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Verbena bonariensis.
I have a very large potful of these self-sown from an overhanging plant. They are very healthy and strong looking and are about 6-8 ins tall. I would like to transplant them to the border. Should I do this in autumn or would it be better to wait until spring, please? They have enough room to grow on in situ for now if that would be the best thing.



Many verbena bonariensis die due to cold and wet over winter in many british gardens. I have several customers with VB and some seem to survive winters well and others die.(THE VB not the customers! )

I guess it depends on the their exact position or soil type.

I'd be tempted to plant some out now and keep some in a protected environment until late spring next year, such as a well lit frost free window sill.

I'm growing about 40 VB cuttings on my small plant nursery and intend to overwinter them all indoors in an unheated bedroom on a sunny window sill. Last year I tried then in an unheated coldframe outdoors and they all died.

11 Sep, 2012


i have a similar pot and i intend to keep them in the cold frame until spring as i have lost some in the really bad winters.

12 Sep, 2012


My previous Bonariensis seedlings all survived in our garden in Essex over the last winter and the seedlings that bobbed up this year have been either pulled up and composted or a few potted, currently out in the garden, and in bloom. I planted them in groups of six, as I think they like company. They do not like Essex dryness.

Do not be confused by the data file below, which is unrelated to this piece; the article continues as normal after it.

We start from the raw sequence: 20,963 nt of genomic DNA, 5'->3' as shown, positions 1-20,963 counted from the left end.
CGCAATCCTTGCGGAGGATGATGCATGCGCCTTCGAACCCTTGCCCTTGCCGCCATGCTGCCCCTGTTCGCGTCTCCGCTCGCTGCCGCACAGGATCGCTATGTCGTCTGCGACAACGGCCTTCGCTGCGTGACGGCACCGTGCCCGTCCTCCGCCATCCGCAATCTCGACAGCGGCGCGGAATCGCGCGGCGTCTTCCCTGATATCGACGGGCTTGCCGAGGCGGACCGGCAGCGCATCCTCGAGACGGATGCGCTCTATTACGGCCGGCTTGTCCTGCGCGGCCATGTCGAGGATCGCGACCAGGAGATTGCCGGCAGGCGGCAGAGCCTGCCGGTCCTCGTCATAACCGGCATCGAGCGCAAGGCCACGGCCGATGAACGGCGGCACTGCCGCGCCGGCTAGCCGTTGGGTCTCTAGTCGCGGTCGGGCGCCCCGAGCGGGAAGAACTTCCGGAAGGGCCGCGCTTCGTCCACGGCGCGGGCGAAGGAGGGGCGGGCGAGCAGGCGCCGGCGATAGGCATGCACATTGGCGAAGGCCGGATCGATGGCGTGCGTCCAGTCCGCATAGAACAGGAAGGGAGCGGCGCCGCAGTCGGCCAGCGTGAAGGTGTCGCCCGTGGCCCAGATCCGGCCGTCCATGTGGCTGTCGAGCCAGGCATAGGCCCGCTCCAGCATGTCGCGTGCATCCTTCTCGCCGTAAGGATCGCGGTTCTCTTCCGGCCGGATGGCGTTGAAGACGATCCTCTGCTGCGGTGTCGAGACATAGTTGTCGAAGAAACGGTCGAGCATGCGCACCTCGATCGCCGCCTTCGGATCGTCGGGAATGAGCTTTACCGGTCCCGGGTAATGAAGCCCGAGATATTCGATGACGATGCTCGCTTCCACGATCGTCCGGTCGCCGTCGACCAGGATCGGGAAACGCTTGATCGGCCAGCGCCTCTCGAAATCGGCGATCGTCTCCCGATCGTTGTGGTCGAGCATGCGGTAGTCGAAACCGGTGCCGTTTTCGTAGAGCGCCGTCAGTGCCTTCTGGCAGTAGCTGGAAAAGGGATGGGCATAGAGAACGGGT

12 Sep, 2012


Thank you for these replies. I do have self seeded ones popping up most years here in the south, often through cracks in the concrete and most of them survive, but I have not had them self sown in a pot before. I need to move them at some point but I don't want to lose them and wondered whether they'd survive the winter if I did it now. I will plant some out now in a sunny spot, put some in the cold frame and keep the rest in the pot in the utility room until spring. I find they are a magnet for bees and butterflies!

12 Sep, 2012


Yes. Verbena BVonariensis is one of my favourite plants for the back of the border ,it has such a long flowering season and ,as you say the bees/butterflies love it.

I find it looks really well with this rudbeckia as the colours contrast so well

12 Sep, 2012


In mid season I collect the self-sown seedlings and pot them up, each into 9cm pots then into 1 litre pots, cutting them back several times to make them bushey. Over-wintering them in a cold greenhouse and planting them out the next spring. I use the new plants to replace the old ones which become too woodly after a few years.

13 Sep, 2012

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